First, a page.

The level of influence of external factors increase significantly as the player develops ‘’beliefs’’ in respect of their environment. A player may say, ‘’I don’t play well with that person, or on grass or when my parents are watching etc’’ so they are giving you information in respect of the external environment (practice partner, court surface, parent) linked to a belief. Do they really not play well on grass or is it that they don’t like losing and they feel their performance is affected by the surface (which is a belief)?
Competencies/Skills– this is where coaches spend the majority of their time changing behaviours at the level of the skills. The higher the level of skills a player has the greater their chance of performing at higher levels. This may be mental, technical or physical skills. We have all come across situations where in competition the player doesn’t use the technique they have been practicing. The reasons these competencies/skills are not maintained, is down to the deeper neurological levels, which are likely to be blocking their progress.
I won’t go into further detail in this blog, but understand this. If you spend all of your time trying to influence behaviour by trying to influence the environment and an athlete’s skills, you may fall short. Because, unless you address the athlete’s deeper psyche you may not achieve any lasting shift in behaviour. Think of the salmon in the earlier video. Fundamentally, their purpose in life is to return to the same river or stream they were born in to give birth to a new generation of salmon. That purpose is so deep in their psyche that even the tremendous flow of water pushing them in the opposite direction will not deter them from behaving a certain way.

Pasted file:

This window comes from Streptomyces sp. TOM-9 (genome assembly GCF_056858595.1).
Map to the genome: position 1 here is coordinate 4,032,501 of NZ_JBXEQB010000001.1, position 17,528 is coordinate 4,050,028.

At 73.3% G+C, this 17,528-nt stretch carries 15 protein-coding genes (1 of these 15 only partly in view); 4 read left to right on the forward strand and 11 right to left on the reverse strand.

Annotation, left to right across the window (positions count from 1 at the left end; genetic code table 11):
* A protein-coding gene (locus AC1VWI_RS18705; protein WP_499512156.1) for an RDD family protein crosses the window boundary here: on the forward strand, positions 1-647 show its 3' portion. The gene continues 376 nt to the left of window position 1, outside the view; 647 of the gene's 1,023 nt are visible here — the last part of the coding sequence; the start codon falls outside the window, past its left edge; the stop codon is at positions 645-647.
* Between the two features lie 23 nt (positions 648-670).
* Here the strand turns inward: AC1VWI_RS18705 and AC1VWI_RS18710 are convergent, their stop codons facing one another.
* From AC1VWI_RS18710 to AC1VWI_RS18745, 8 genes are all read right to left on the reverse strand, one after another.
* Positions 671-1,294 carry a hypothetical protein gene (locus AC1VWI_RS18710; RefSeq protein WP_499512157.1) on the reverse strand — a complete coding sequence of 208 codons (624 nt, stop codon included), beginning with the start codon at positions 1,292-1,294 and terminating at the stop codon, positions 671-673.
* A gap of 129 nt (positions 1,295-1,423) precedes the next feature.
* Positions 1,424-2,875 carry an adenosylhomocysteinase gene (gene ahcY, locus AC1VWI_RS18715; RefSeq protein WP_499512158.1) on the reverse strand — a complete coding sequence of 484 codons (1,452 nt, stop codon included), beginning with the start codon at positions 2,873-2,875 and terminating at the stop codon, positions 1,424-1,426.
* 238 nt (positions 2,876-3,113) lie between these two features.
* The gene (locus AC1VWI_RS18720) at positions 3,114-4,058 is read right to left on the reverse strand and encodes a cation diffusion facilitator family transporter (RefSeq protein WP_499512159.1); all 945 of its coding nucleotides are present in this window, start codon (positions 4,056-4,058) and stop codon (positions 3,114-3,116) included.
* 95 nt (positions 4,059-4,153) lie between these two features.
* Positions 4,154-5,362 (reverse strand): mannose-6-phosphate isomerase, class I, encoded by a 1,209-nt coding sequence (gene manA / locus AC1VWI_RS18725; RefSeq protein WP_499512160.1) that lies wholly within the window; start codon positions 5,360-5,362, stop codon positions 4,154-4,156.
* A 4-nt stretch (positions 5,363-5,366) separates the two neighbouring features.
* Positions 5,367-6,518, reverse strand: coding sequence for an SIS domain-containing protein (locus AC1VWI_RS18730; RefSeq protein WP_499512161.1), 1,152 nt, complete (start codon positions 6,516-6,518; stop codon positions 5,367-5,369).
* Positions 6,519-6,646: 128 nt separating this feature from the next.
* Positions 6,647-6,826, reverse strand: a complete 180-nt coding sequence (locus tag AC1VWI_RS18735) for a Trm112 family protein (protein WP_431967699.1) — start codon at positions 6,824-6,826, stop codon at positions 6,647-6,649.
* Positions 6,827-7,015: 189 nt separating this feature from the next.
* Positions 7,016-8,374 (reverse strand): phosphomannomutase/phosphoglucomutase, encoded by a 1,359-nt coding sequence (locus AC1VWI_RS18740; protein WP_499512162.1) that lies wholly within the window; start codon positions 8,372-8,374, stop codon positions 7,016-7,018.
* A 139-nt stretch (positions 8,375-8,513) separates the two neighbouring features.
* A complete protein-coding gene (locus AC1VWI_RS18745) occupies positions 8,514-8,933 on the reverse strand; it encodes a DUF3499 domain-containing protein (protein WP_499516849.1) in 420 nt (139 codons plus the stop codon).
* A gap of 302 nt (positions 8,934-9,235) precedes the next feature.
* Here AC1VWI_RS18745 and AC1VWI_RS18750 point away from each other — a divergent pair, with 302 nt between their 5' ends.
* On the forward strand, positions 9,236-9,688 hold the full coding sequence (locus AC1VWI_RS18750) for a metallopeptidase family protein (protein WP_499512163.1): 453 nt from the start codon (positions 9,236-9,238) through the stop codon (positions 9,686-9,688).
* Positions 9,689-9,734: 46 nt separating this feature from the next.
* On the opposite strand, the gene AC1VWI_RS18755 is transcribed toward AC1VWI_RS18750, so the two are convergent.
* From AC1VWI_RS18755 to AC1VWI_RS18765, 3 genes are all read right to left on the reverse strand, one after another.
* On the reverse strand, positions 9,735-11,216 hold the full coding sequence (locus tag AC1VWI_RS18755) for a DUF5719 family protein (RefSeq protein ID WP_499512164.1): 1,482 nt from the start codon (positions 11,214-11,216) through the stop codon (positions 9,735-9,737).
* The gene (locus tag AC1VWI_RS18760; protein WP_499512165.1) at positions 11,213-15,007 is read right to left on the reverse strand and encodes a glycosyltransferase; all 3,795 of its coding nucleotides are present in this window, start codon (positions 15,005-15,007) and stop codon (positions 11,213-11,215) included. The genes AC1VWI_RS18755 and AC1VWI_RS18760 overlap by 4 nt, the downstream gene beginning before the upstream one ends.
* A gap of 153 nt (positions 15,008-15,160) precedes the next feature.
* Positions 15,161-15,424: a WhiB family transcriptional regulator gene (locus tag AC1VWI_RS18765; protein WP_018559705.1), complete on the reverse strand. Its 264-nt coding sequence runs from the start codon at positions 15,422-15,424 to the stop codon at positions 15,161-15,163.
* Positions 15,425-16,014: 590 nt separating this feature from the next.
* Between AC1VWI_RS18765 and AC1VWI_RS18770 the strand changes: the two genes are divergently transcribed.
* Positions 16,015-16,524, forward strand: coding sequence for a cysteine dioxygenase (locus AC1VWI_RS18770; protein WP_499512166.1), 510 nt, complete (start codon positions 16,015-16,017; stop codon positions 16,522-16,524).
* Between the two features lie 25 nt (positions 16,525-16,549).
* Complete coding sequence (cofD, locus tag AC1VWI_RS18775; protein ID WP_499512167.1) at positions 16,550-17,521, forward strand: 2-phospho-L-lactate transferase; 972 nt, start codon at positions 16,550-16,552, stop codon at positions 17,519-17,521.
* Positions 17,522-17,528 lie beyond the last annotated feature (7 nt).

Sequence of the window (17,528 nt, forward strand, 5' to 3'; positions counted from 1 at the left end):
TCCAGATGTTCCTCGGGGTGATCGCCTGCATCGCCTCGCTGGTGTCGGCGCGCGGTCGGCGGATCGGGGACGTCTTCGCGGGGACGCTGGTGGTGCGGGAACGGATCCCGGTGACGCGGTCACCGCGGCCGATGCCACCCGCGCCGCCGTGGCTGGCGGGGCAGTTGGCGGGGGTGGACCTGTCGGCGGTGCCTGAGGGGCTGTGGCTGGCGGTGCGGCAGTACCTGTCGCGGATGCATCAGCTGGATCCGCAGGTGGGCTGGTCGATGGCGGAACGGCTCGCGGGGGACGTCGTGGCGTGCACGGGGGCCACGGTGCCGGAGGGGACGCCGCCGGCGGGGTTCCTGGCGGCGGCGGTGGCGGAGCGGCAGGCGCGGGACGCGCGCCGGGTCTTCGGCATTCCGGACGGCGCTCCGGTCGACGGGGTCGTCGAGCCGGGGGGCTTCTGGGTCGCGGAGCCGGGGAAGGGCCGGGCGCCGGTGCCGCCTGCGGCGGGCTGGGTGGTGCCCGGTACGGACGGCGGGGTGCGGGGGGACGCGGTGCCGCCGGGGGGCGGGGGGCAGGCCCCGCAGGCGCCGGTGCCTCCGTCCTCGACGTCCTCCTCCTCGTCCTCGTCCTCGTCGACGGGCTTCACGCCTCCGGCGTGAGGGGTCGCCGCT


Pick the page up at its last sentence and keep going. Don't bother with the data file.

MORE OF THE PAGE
Link it to something they value
I said earlier that it is perfectly reasonable to have expectations about behaviour, effort and even personal standards of performance. I also said that the ability of external factors to consistently and permanently influence your action is very limited. That being said, in a team setting the power of the tribe is strong – as humans we fear change and like to conform to the masses. Humans like to fit in.
So while I think it is fine to set standards (which are built around having a set of rules, rewards and punishments for agreed behaviours) for me it is even more powerful when those behaviours are agreed and aligned with the VALUES that are important to the individual and team.